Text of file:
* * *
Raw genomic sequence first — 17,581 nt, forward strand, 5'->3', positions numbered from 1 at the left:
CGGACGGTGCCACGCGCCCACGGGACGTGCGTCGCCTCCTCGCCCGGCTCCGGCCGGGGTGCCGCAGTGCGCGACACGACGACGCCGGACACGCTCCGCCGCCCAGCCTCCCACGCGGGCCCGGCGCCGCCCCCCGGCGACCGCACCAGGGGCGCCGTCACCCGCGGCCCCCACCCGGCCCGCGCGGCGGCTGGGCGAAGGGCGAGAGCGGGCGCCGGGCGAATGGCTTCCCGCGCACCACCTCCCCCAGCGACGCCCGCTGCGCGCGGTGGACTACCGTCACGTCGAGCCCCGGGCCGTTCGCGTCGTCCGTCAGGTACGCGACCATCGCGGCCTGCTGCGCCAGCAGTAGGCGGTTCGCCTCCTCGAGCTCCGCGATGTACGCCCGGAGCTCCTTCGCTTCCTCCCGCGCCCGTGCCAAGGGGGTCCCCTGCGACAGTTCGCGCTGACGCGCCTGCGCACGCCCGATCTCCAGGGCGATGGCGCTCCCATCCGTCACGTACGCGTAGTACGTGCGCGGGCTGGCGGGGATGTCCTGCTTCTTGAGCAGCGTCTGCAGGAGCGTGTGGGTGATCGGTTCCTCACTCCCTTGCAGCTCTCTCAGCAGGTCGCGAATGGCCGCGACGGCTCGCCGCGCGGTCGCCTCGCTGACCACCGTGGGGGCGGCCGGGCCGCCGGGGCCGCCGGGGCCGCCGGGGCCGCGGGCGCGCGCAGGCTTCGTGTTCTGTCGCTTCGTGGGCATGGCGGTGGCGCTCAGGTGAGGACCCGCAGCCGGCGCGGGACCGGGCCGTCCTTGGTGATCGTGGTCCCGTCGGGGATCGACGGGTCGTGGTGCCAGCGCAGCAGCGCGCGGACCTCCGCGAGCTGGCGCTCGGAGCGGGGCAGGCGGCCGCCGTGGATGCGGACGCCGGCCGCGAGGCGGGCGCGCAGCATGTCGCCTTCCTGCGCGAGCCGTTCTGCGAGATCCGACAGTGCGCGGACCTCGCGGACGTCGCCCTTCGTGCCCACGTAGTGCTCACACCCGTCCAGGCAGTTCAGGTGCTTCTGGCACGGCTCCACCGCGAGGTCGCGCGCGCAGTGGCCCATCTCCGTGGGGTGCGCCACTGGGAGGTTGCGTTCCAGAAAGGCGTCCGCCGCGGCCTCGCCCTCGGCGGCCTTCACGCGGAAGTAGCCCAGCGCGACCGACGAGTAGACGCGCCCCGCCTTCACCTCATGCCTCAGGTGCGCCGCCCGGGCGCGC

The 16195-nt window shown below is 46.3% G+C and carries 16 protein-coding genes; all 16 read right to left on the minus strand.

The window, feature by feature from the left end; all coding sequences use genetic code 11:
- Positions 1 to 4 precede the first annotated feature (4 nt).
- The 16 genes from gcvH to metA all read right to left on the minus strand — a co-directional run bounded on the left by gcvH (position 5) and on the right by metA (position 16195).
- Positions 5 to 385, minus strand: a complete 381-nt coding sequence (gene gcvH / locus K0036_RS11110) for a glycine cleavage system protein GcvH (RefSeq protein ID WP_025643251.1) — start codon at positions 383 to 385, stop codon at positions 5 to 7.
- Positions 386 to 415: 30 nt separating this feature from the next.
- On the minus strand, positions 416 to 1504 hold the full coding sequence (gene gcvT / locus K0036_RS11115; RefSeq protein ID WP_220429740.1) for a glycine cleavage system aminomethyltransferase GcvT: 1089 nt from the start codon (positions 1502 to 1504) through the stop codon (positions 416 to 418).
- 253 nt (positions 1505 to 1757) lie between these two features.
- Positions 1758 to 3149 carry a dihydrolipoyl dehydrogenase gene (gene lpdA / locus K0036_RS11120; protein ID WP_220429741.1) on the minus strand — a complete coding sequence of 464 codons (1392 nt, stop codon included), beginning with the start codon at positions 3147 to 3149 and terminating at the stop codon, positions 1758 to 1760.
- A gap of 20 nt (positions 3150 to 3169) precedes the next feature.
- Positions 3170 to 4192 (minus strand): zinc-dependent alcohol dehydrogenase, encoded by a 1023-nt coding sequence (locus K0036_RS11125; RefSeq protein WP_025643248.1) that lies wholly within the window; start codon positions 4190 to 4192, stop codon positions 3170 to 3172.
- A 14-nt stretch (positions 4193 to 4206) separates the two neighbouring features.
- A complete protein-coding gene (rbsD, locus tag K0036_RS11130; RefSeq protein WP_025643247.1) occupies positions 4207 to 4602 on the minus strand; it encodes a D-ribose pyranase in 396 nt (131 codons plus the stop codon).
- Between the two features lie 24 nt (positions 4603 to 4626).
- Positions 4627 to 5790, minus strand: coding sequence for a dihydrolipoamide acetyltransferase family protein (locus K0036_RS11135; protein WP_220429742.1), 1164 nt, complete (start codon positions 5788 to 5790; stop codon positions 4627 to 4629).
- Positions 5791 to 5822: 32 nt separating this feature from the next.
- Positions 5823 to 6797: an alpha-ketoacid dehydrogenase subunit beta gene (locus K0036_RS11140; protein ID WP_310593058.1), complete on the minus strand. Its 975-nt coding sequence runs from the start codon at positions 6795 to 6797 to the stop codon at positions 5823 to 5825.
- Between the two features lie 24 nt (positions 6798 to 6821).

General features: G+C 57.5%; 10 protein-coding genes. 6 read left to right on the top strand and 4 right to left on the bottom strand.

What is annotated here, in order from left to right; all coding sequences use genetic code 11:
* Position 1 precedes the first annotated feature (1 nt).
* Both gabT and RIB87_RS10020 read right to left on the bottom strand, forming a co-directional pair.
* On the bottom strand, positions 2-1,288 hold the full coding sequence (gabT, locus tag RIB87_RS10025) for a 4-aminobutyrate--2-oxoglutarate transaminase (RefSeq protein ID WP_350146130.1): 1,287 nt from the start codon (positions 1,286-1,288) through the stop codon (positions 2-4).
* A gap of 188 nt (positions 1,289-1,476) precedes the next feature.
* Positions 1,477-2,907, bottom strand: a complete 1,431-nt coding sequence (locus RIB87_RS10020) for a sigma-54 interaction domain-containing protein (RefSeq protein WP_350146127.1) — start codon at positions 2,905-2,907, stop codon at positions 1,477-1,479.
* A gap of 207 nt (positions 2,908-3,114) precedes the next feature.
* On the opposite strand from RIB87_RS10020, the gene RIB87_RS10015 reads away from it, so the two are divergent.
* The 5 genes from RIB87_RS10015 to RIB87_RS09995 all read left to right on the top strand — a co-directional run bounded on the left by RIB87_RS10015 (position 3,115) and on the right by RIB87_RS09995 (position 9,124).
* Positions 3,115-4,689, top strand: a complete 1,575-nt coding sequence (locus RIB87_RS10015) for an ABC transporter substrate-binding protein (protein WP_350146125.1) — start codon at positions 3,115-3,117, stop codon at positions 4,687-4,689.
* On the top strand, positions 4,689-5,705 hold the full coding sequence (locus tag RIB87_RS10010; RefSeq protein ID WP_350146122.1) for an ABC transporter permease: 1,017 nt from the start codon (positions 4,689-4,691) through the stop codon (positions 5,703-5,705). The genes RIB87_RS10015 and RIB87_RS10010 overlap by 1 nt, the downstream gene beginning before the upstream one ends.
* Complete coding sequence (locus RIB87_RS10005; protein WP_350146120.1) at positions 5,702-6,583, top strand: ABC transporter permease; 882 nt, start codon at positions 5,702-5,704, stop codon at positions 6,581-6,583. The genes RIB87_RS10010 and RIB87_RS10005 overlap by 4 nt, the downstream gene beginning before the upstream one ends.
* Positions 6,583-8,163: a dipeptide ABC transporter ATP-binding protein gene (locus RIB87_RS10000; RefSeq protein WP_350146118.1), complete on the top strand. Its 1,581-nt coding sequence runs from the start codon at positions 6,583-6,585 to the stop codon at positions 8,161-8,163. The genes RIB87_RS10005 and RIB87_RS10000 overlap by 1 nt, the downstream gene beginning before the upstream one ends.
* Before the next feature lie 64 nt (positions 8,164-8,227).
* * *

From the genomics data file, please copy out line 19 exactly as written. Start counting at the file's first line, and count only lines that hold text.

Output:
- Positions 5823 to 6797: an alpha-ketoacid dehydrogenase subunit beta gene (locus K0036_RS11140; protein ID WP_310593058.1), complete on the minus strand. Its 975-nt coding sequence runs from the start codon at positions 6795 to 6797 to the stop codon at positions 5823 to 5825.